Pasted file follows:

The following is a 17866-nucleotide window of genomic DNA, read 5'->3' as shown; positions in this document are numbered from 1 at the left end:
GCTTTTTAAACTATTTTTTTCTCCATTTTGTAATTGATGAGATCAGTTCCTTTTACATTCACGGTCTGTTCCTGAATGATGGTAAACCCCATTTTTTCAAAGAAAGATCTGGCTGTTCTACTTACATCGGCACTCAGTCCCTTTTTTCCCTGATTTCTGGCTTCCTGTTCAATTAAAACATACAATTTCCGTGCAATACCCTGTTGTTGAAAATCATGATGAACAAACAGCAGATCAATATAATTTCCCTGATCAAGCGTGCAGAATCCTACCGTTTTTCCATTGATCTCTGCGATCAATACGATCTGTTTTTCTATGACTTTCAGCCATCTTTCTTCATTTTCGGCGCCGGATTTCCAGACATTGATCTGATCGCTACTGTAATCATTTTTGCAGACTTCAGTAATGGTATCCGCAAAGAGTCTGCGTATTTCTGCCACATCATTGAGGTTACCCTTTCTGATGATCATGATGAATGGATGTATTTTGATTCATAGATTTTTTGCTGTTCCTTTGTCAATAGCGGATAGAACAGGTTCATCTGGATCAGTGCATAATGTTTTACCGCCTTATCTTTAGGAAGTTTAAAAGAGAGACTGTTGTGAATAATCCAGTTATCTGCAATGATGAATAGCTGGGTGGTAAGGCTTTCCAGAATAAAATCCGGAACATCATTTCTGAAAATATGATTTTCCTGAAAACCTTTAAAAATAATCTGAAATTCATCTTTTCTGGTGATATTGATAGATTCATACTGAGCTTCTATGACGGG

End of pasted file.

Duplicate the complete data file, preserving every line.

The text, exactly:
The following is a 17866-nucleotide window of genomic DNA, read 5'->3' as shown; positions in this document are numbered from 1 at the left end:
GCTTTTTAAACTATTTTTTTCTCCATTTTGTAATTGATGAGATCAGTTCCTTTTACATTCACGGTCTGTTCCTGAATGATGGTAAACCCCATTTTTTCAAAGAAAGATCTGGCTGTTCTACTTACATCGGCACTCAGTCCCTTTTTTCCCTGATTTCTGGCTTCCTGTTCAATTAAAACATACAATTTCCGTGCAATACCCTGTTGTTGAAAATCATGATGAACAAACAGCAGATCAATATAATTTCCCTGATCAAGCGTGCAGAATCCTACCGTTTTTCCATTGATCTCTGCGATCAATACGATCTGTTTTTCTATGACTTTCAGCCATCTTTCTTCATTTTCGGCGCCGGATTTCCAGACATTGATCTGATCGCTACTGTAATCATTTTTGCAGACTTCAGTAATGGTATCCGCAAAGAGTCTGCGTATTTCTGCCACATCATTGAGGTTACCCTTTCTGATGATCATGATGAATGGATGTATTTTGATTCATAGATTTTTTGCTGTTCCTTTGTCAATAGCGGATAGAACAGGTTCATCTGGATCAGTGCATAATGTTTTACCGCCTTATCTTTAGGAAGTTTAAAAGAGAGACTGTTGTGAATAATCCAGTTATCTGCAATGATGAATAGCTGGGTGGTAAGGCTTTCCAGAATAAAATCCGGAACATCATTTCTGAAAATATGATTTTCCTGAAAACCTTTAAAAATAATCTGAAATTCATCTTTTCTGGTGATATTGATAGATTCATACTGAGCTTCTATGACGGG